As the moon shone on his embro, Jack danced on the pedals
I can’t hold his wheel! This score might be settled.
But when we crested a hill, I closed up the gap.
It’s time for the sprint! Hope my legs still have snap!
I began to come around as we hit the last bend,
When all of a sudden, there was a crash on my head!
I woke in a daze, nothing seemed clear.
It was Sweep on my head, his wet nose in my ear.
My grand race with Jack must have all been a dream.
Wish I could go back to sleep to finish the scene.
But alas it’s 5:30, time to put on my tights,
Zip up my booties, line up for the fight.
Now the season is here, there is no reason to frown.
Happy racing season to all, and to all rubber side down.
I owe everyone a serious apology. It’s been a very long time since I’ve blogged. I have millions of excuses – all stemming from overcommitment – but none of them are sufficient.
What I’ll call my base training ends unceremoniously this weekend, when we set off for Raleigh, NC for week 1. Like anything else in life, it’s easy to look back and be overcritical. While I missed some of my goals, I also met many of them and even surprised myself. Most notably, I spent more time than expected on the mountain bike and I feel that my skills have improved dramatically in the past six weeks.
Looking forward, it’s time to start turning all of those long, lazy miles into something resembling racing form. Last season was less about success and more about learning. It’s time to turn those lessons into action and hopefully a dump truck full of glory by season’s end.
The plan for the season is to race into shape. That means working hard and suffering for the first few weeks, while my form comes around. It also means recognizing what needs work. In my first elite races last year, I found that my climbing and handling skills were average, if not slightly above average. I could easily move up and usually hold on when the road turned up or down. But, I’m missing some acceleration, the ability to open up a gap, and top end speed. I can hang on during a race, but I need that extra bit to move up and factor into the final.
I’m hoping three workouts get me there.
First: VO2Max workouts. These should help me shore up that top end speed. These workouts involve extended periods of work hovering around or above my functional lactate threshold with equal periods of rest. For example, I may do 10 reps of an interval that looks like 3 minutes at 90% followed by three minutes of rest. Painful, but effective.
Second: Good old-fashioned sprinting. Sometimes the best way to get faster is just to go faster. By concentrating short efforts beginning at a low speed, I’m hoping to develop enough fast-twitch power to get me across the line before everyone else.
Finally: Wednesday long rides. Last season I learned the hard way that, unless you keep shoring up your aerobic base, intensity will only chip away at it. This season, discipline will reign supreme.
So, there you have it. Eric’s plan for greatness. Stay tuned and see how it plays out.
It finally happened. A slow week. Base training started to wear into me. I cut some rides short and took an extra rest day.
While I don’t like falling short of my training goals, I know that these things happen. I was feeling run down, and a little under the weather. So I did what I could. All in all, not a terrible training week.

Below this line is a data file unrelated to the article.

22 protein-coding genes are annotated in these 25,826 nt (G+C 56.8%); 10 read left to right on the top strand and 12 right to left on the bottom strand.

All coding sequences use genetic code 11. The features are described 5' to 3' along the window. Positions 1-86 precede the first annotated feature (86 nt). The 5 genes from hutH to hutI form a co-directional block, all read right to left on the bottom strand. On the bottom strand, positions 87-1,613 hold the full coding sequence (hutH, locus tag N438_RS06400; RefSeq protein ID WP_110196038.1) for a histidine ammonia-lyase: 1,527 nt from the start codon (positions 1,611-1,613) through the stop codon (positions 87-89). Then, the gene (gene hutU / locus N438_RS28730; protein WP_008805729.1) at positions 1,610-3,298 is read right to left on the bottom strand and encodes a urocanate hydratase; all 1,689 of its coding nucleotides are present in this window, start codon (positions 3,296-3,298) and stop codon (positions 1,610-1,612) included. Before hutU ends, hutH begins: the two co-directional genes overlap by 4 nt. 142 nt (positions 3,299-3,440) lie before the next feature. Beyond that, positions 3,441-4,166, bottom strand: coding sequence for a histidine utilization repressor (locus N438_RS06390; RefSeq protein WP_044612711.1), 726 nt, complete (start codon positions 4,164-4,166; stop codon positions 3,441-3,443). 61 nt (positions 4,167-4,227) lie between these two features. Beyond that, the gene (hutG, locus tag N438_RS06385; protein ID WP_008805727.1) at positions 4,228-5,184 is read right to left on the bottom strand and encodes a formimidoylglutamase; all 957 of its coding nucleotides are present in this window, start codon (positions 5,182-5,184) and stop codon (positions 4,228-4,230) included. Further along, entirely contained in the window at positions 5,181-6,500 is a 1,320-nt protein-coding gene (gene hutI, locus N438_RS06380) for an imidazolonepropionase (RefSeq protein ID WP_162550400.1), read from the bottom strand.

In case you missed it, here’s the summary of previous weeks:
And here is Week 5 ( in orange)
- Monday (1/30): Rest Day. Trying to get used to the racing schedule, which will always incorporate a monday rest day.
- Tuesday (1/31): Spun out for an hour and 45 minutes on the road bike, and then made it back into the yoga studio for a 75 minute class
- Wednesday (2/1): Two hours at Freedom Park on the Mountain bike
- Thursday (2/2): Rode on the rollers for an hour. I warmed up for 10 minutes, then did a 45 minute VO2 max workout. I sprinted all out for 30 seconds, then actively recovered for 30 seconds. I repeated this for 45 minutes then did a 5 minute cool down.
- Friday (2/3): I went on a horseback riding lesson for 1 hour, then spun out easy on the rollers for 1 hour.
- Saturday (2/4): Rode with Eric for 1.5 hours.
- Sunday (2/5): Rest Day. We were stuck in a classroom all day, learning to be cycling officials.
Total: 9.5 hours. Obviously, quite a bit below the goal, but all in all nothing to scoff at.
Now, on to the final week of base training. This week will be a ‘recovery’ week, as I try to keep the legs fresh for the first weekend of racing, but still work. Cycling is interesting, since we will be racing for 10 consecutive weekends. It’s a delicate balance to keep fitness and not burn out. Hopefully I can manage it!
I’m getting nervous for the season to start! Hopefully the training pays off.
Any other cyclist out there gearing up to start racing?
Goodness, we are terrible bloggers lately. I guess Eric has an excuse, with that whole law school thing and all. I’m just bad at this game. It’s so hard to think of what to write about. I’m in awe of all the folks who blog multiple times a day.
Quick life update:
This weekend, we spent sunday in a LONG race officials clinic. Neither Eric or I are very good at sitting still for hours on end. It was rough. I’m not proud of it, but I had to take a break to pace in the hallway after 7 1/2 hours of sitting. On the plus side, Eric and I are now USAC -licensed category C officials. Request us for your race! We promise to selectively enforce the rules we feel most promote fairness and camaraderie.
To tide you all over until I get a real post out:
I want to get a Go-Pro so that we can do this with Sweep. Especially since he has recently decided that mountain biking is a full contact sport. He likes to run right next to Eric and put his shoulder into him a bit on the corners. What a boy.